Why Severely Matted Hair Needs Professional Attention

Some dog grooming can be done at home, but the most extreme hair mats need professional help.

Heather Marcoux  |  Oct 21st 2014


If you know a dog with a soft and long, shaggy or curly coat, then you probably know the feeling of running your fingers through your friend’s fur only to discover a nasty bit of tangled, unpartable hair — a mat. These stubborn clumps of hair range in severity from just unsightly to downright dangerous.

My mom’s senior dog, Rags, is a mop-like creature of unidentifiable lineage, and although she was named because of her high-maintenance hair, I think she is loved in spite of it.

Mats are an unfortunate reality for Rags and many other dogs and their owners, and while some can be dealt with without a trip to the groomers, others are more serious.

According to Jenn Shaw, owner of Tall Tails Grooming in Red Deer, Alberta, dogs can develop three different kinds of mats. Two of them can be dealt with in DIY fashion, but the third kind is best left to the pros.

The first type of mat is really just a bunch of dead hair that needs to be loosened up and brushed out. The second type, the dreadlock-like kind, can be snipped out fairly easily. “I would recommend placing a comb between the skin and end of the knot and trimming on the knot side to prevent accidentally cutting the skin,” says Shaw.

The third and worst kind of matting is severe matting, which according to Shaw, forms a sheet similar to a sheep pelt that covers large areas of flat skin.

These severe mats can wrap tightly around legs, tails, and ears. Removing this kind of mat at home is extremely risky as thinner skin can get pulled up into the mats when the dog moves. Tackling this kind of mat can result in accidentally cutting your dog’s delicate skin.

“Many owners are embarrassed to bring their severely matted dog in to a professional for a groom, but I would much rather be responsible for safely removing mats than later having to deal with a terrified dog who has been badly cut at home due to inexperienced de-matting,” says Shaw. “Better late than never!”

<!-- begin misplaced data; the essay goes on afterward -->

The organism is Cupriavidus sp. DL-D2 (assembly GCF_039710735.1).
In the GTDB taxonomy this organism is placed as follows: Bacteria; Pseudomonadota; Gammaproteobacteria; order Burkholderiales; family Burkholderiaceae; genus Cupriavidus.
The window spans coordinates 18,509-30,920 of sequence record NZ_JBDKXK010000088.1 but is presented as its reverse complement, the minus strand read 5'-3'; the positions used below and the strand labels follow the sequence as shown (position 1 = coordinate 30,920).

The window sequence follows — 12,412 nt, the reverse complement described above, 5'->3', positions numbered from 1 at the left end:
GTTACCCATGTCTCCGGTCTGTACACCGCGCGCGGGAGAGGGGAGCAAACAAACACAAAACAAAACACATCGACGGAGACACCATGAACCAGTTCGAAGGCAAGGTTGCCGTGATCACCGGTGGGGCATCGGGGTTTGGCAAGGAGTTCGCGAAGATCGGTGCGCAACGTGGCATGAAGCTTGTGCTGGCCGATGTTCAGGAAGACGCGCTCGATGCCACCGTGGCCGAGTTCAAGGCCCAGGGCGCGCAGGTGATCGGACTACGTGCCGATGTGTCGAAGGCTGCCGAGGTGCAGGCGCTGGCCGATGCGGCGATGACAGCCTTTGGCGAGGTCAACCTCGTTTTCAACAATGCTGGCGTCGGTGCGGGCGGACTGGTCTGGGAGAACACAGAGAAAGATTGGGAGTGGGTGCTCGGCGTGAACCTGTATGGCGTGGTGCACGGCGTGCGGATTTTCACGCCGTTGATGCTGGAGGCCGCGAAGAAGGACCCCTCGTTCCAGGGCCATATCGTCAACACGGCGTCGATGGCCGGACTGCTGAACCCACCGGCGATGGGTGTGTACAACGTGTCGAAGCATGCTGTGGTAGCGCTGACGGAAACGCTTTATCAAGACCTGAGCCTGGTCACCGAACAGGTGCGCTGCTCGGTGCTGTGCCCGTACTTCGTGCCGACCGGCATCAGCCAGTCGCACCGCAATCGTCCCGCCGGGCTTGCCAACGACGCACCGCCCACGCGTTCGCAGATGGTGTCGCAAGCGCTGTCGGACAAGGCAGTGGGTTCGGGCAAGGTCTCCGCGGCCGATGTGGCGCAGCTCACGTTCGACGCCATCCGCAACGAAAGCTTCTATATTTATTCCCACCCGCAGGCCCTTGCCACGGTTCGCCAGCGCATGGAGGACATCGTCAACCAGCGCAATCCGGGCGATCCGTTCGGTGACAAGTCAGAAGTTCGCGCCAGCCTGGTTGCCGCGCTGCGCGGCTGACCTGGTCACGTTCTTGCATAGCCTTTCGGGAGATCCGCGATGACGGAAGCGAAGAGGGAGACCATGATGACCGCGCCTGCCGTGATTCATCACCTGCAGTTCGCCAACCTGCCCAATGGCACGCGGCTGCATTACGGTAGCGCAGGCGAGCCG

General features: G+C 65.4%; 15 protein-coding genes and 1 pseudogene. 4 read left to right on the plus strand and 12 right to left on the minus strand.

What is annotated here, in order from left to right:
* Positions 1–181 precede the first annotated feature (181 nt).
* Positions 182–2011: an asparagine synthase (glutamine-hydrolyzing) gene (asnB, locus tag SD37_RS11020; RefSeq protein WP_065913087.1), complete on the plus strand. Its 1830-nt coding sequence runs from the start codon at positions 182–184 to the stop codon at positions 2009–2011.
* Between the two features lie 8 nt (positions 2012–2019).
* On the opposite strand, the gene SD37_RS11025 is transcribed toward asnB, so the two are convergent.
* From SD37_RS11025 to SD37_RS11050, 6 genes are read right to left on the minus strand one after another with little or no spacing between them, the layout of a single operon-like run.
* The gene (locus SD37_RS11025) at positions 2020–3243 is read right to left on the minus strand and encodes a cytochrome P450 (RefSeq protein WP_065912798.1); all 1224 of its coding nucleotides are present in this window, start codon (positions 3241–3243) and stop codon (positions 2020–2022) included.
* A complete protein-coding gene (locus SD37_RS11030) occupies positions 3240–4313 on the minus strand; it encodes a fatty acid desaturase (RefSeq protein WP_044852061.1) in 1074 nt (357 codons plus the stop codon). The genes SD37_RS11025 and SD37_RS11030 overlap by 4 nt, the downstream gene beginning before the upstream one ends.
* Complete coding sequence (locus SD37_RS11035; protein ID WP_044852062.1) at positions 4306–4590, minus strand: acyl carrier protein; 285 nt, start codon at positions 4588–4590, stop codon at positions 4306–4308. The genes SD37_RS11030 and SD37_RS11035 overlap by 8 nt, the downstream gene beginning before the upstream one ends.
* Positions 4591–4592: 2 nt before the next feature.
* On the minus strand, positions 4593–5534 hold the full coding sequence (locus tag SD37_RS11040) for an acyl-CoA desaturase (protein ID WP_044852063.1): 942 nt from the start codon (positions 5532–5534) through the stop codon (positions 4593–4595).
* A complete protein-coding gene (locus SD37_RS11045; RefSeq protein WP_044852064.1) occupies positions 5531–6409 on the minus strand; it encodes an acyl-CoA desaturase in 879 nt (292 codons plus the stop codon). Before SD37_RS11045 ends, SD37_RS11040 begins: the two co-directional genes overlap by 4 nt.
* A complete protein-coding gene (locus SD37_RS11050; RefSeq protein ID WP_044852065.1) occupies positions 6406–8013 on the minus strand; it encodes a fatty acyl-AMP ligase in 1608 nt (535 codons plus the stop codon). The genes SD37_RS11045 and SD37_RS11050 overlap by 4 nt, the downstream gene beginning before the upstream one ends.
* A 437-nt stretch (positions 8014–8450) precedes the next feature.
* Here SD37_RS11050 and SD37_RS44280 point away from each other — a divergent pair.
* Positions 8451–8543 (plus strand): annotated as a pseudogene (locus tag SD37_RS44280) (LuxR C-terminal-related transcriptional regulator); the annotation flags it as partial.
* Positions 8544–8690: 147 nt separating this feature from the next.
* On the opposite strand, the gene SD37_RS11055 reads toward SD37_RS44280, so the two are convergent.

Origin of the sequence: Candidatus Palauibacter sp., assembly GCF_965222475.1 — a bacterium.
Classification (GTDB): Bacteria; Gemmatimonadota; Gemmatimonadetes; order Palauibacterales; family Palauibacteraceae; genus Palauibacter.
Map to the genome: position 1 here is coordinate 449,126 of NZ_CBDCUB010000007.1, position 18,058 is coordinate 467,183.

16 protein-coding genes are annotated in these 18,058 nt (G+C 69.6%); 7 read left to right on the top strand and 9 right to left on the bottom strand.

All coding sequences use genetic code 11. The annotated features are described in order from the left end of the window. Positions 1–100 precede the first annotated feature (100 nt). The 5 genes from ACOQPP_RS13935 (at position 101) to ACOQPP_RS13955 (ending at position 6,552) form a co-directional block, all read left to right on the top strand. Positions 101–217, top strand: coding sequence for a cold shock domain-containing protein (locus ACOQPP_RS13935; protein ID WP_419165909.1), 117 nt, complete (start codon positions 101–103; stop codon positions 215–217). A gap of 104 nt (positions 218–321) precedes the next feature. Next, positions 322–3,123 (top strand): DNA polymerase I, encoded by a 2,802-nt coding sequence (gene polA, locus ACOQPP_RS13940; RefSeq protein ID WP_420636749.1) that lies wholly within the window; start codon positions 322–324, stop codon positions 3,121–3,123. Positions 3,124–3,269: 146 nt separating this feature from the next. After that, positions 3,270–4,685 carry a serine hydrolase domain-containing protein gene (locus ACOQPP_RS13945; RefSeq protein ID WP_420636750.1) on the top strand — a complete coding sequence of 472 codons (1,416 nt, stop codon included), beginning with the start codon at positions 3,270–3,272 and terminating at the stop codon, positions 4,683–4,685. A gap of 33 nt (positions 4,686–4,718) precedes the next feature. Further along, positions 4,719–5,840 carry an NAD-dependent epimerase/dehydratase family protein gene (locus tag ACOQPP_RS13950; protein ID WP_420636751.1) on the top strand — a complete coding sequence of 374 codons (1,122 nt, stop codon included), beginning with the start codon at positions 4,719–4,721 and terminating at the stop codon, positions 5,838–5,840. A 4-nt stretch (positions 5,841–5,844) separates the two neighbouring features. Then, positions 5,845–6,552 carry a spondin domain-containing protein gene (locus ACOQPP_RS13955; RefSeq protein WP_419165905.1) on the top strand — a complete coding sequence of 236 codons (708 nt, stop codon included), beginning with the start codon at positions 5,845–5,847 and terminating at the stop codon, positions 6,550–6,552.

She says that while an owner may have to sign a waiver recognizing the increased risks associated with this type of groom, it’s much safer than taking the mat into your own hands.

As a professional groomer, Shaw doesn’t discourage some forms of DIY grooming, including doggie haircuts and shampoo sessions, but she says these severe mats are a different story. “I can never condone trying to remove severe matting at home yourself,” she says.

“Professional groomers have the tools and experience necessary for clipping this type of matting without harming your dog, but there may still be a risk of skin discomfort due to limited blood flow or hidden skin conditions underneath the matting.”

Of course it’s best to avoid matting all together by brushing out your dog’s dead hair before and after your furry friend gets wet, but for some dogs, like Rags, tangles are still going to happen and are best dealt with on the grooming table.

About the author: Heather Marcoux is a freelance writer in Alberta, Canada. Her beloved Ghost Cat was once her only animal, but Specter the kitten and GhostBuster the dog make her fur family complete. Heather is also a wife, a bad cook and a former TV journalist. Some of her friends have hidden her feed because of an excess of cat pictures. If you don’t mind cat pictures, you can follow her on Twitter; she also posts pet GIFs on Google +